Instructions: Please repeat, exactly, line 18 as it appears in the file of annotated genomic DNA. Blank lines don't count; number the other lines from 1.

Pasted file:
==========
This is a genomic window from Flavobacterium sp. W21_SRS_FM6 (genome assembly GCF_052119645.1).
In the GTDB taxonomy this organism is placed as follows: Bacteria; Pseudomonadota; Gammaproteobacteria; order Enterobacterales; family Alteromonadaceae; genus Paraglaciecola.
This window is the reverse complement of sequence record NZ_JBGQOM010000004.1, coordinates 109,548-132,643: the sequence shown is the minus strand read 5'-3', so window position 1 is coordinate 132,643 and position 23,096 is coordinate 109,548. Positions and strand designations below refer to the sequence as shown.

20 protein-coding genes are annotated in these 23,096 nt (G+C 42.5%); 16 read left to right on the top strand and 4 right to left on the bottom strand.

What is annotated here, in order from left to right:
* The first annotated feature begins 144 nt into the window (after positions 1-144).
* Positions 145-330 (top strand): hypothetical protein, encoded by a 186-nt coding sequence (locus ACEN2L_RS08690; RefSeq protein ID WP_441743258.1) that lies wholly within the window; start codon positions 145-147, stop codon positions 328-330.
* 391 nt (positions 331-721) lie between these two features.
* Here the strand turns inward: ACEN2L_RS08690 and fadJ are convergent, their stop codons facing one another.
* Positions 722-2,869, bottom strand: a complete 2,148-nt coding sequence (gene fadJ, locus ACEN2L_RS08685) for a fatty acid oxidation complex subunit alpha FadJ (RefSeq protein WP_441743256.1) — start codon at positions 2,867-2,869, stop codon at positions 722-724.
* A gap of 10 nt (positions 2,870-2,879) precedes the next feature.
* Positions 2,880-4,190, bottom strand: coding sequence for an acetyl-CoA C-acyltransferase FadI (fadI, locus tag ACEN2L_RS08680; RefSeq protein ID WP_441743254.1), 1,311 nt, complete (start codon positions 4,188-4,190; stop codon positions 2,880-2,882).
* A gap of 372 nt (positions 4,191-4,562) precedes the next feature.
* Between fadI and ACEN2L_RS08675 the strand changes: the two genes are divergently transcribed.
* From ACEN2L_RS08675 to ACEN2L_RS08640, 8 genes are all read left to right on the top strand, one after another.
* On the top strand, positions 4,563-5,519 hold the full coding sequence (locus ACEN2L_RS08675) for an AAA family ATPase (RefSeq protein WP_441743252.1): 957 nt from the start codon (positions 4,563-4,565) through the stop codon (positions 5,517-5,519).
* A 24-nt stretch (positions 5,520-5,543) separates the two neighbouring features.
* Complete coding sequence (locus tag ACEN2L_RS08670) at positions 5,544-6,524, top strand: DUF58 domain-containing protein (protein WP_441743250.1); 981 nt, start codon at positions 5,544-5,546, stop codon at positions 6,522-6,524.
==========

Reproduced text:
* Complete coding sequence (locus tag ACEN2L_RS08670) at positions 5,544-6,524, top strand: DUF58 domain-containing protein (protein WP_441743250.1); 981 nt, start codon at positions 5,544-5,546, stop codon at positions 6,522-6,524.